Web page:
• Tell the client if something is shit, even if it is the whole concept! If you don’t, you will pretty sure launch a shop that is also shit… what a great reference! So be honest. If the customer can’t live with that, ask yourself if this customer is good for you. From my experience the projects where the clients do not listen to you or ignore the offered experience and therefore run into trouble are also the projects where YOU run into trouble also. So the question is, if you really need this particular project. Big names sound nice as a reference, but usually you pay a high price and the question remains, if the outcome is what you stand for.
  • Talk with the other stakeholders. Sometimes this can help. It’s a bit funny, but this ends up in an alliance to prevent client mistakes. Sure, this needs guts and also a feeling for political minefields. But if you are in an alliance and in communication with the other parties, it is possible to keep the customer from running against the wall.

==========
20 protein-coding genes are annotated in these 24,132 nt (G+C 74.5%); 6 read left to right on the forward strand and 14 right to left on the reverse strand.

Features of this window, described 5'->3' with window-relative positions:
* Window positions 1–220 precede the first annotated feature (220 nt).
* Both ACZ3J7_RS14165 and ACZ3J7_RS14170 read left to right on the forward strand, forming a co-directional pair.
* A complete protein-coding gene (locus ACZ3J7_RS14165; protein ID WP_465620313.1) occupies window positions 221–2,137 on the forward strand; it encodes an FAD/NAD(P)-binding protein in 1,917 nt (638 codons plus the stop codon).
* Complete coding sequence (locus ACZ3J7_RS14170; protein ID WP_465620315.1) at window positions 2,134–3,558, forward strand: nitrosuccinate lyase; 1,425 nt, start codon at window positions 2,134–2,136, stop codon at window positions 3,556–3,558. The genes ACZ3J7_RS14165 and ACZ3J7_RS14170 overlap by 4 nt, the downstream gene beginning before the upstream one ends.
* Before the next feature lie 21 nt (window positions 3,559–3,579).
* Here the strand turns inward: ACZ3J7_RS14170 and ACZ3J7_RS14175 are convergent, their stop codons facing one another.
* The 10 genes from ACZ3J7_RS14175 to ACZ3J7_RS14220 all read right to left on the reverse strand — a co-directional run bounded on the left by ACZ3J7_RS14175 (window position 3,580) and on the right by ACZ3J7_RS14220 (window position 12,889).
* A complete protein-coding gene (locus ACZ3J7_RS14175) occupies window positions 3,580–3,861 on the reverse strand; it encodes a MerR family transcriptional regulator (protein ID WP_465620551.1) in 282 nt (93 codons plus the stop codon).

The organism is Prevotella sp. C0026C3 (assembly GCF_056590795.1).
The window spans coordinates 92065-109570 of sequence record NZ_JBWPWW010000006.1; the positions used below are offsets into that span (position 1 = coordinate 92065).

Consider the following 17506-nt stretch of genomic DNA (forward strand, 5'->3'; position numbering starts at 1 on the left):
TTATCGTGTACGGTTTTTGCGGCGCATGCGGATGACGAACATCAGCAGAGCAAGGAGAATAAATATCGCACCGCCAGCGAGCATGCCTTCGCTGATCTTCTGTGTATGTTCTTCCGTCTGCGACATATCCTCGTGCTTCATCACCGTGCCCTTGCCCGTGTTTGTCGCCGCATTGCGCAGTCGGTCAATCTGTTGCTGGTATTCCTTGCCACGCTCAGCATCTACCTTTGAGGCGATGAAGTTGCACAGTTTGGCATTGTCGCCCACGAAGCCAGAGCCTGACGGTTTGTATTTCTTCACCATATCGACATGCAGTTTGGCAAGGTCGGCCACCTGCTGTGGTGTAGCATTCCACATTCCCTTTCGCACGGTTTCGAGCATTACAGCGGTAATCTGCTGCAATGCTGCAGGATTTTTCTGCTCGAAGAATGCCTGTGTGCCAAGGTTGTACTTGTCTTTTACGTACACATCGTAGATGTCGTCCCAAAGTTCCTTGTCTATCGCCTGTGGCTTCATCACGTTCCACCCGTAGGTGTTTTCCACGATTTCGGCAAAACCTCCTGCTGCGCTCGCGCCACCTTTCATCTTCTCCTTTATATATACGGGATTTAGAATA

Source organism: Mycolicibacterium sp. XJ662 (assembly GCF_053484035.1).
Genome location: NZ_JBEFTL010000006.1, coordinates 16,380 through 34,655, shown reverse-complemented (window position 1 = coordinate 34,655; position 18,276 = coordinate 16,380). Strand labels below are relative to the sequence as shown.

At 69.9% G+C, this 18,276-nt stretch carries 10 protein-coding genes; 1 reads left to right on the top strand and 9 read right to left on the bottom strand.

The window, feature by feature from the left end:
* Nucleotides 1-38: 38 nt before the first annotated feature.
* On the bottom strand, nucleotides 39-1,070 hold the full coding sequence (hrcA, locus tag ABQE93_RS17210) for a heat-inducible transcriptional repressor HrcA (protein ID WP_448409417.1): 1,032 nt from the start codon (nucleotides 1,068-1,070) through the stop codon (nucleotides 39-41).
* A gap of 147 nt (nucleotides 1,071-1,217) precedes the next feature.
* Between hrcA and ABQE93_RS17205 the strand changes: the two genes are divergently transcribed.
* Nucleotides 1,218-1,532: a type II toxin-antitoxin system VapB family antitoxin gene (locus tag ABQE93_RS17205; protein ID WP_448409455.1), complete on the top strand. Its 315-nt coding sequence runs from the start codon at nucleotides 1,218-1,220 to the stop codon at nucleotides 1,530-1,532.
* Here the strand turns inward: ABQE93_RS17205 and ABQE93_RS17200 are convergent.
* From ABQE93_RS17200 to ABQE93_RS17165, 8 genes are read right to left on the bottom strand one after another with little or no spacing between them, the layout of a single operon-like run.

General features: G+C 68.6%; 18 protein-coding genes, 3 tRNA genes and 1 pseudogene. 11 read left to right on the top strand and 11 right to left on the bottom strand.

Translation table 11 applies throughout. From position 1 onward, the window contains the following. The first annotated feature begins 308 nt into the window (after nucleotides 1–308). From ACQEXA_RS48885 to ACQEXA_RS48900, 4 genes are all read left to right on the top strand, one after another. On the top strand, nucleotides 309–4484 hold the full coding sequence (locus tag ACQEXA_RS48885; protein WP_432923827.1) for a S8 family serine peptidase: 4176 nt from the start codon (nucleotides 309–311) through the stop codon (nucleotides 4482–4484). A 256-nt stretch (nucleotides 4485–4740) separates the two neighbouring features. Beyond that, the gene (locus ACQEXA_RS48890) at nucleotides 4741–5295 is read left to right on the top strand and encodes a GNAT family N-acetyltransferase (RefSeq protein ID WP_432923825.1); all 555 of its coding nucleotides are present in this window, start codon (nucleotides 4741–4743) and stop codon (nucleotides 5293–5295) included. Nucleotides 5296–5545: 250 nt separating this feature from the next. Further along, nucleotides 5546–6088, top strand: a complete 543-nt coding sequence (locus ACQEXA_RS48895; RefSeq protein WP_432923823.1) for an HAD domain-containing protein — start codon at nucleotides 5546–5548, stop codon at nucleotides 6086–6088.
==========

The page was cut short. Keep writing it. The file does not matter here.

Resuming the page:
• Tell the client if something will not work out. On the client side you will usually encounter fancy ideas and features that someone there thinks are of epic importance. Don’t be shy. Put a price on them. And tell honestly what you think about. Get the focus back on what is important on the ecom site – to sell stuff. Features are usually nice, but in most cases not crucial. And the question is, if the feature will bring in a single buck more…
  • Be strict on timelines. Don’t let the client push you to unrealistic milestones. Don’t give away all your buffer just to hope that it will work somehow. It won’t. So make clear what’s realistic and what’s not.
  • Sometimes you need to tell the client that he is an idiot. Just try it. The result will surprise you. In most cases the client will start to listen to you. If he doesn’t drop him. If you are able to tell the client what a dumbass he is, you are able to work on eye-level.